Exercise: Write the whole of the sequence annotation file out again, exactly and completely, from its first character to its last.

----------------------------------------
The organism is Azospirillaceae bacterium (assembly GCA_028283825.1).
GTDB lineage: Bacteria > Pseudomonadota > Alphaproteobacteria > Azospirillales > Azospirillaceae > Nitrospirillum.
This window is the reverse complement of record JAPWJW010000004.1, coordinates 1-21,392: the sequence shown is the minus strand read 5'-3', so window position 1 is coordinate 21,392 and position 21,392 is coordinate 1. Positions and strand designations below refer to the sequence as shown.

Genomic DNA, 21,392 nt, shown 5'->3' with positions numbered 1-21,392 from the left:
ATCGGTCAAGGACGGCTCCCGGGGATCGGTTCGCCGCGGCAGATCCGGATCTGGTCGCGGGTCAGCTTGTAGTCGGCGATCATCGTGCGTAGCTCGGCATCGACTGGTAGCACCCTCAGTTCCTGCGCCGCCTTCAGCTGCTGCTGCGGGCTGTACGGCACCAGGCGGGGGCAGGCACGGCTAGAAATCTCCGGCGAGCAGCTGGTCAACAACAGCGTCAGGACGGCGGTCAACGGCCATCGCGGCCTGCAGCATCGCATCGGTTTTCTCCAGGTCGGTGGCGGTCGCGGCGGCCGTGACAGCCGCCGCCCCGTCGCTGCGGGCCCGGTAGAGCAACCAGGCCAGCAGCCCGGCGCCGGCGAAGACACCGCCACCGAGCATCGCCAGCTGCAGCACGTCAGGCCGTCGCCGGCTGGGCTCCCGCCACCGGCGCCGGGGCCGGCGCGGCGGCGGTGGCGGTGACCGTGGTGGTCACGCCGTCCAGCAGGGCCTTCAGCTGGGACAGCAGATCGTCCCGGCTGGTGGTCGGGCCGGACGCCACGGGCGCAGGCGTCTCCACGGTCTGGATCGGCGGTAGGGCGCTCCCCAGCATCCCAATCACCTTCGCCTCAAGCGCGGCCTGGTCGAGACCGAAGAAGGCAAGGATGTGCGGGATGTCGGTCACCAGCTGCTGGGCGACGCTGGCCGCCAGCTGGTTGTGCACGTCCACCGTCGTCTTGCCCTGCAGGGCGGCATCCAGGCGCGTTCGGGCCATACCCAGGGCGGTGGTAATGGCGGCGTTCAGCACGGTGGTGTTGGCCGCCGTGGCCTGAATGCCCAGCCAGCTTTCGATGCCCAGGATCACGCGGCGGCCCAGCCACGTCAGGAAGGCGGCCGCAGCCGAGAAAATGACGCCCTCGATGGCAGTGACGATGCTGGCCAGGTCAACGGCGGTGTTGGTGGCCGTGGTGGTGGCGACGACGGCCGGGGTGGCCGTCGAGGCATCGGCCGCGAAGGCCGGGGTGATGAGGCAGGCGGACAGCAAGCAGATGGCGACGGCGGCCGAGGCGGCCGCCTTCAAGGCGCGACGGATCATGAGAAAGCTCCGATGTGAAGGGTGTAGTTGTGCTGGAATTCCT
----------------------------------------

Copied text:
The organism is Azospirillaceae bacterium (assembly GCA_028283825.1).
GTDB lineage: Bacteria > Pseudomonadota > Alphaproteobacteria > Azospirillales > Azospirillaceae > Nitrospirillum.
This window is the reverse complement of record JAPWJW010000004.1, coordinates 1-21,392: the sequence shown is the minus strand read 5'-3', so window position 1 is coordinate 21,392 and position 21,392 is coordinate 1. Positions and strand designations below refer to the sequence as shown.

Genomic DNA, 21,392 nt, shown 5'->3' with positions numbered 1-21,392 from the left:
ATCGGTCAAGGACGGCTCCCGGGGATCGGTTCGCCGCGGCAGATCCGGATCTGGTCGCGGGTCAGCTTGTAGTCGGCGATCATCGTGCGTAGCTCGGCATCGACTGGTAGCACCCTCAGTTCCTGCGCCGCCTTCAGCTGCTGCTGCGGGCTGTACGGCACCAGGCGGGGGCAGGCACGGCTAGAAATCTCCGGCGAGCAGCTGGTCAACAACAGCGTCAGGACGGCGGTCAACGGCCATCGCGGCCTGCAGCATCGCATCGGTTTTCTCCAGGTCGGTGGCGGTCGCGGCGGCCGTGACAGCCGCCGCCCCGTCGCTGCGGGCCCGGTAGAGCAACCAGGCCAGCAGCCCGGCGCCGGCGAAGACACCGCCACCGAGCATCGCCAGCTGCAGCACGTCAGGCCGTCGCCGGCTGGGCTCCCGCCACCGGCGCCGGGGCCGGCGCGGCGGCGGTGGCGGTGACCGTGGTGGTCACGCCGTCCAGCAGGGCCTTCAGCTGGGACAGCAGATCGTCCCGGCTGGTGGTCGGGCCGGACGCCACGGGCGCAGGCGTCTCCACGGTCTGGATCGGCGGTAGGGCGCTCCCCAGCATCCCAATCACCTTCGCCTCAAGCGCGGCCTGGTCGAGACCGAAGAAGGCAAGGATGTGCGGGATGTCGGTCACCAGCTGCTGGGCGACGCTGGCCGCCAGCTGGTTGTGCACGTCCACCGTCGTCTTGCCCTGCAGGGCGGCATCCAGGCGCGTTCGGGCCATACCCAGGGCGGTGGTAATGGCGGCGTTCAGCACGGTGGTGTTGGCCGCCGTGGCCTGAATGCCCAGCCAGCTTTCGATGCCCAGGATCACGCGGCGGCCCAGCCACGTCAGGAAGGCGGCCGCAGCCGAGAAAATGACGCCCTCGATGGCAGTGACGATGCTGGCCAGGTCAACGGCGGTGTTGGTGGCCGTGGTGGTGGCGACGACGGCCGGGGTGGCCGTCGAGGCATCGGCCGCGAAGGCCGGGGTGATGAGGCAGGCGGACAGCAAGCAGATGGCGACGGCGGCCGAGGCGGCCGCCTTCAAGGCGCGACGGATCATGAGAAAGCTCCGATGTGAAGGGTGTAGTTGTGCTGGAATTCCT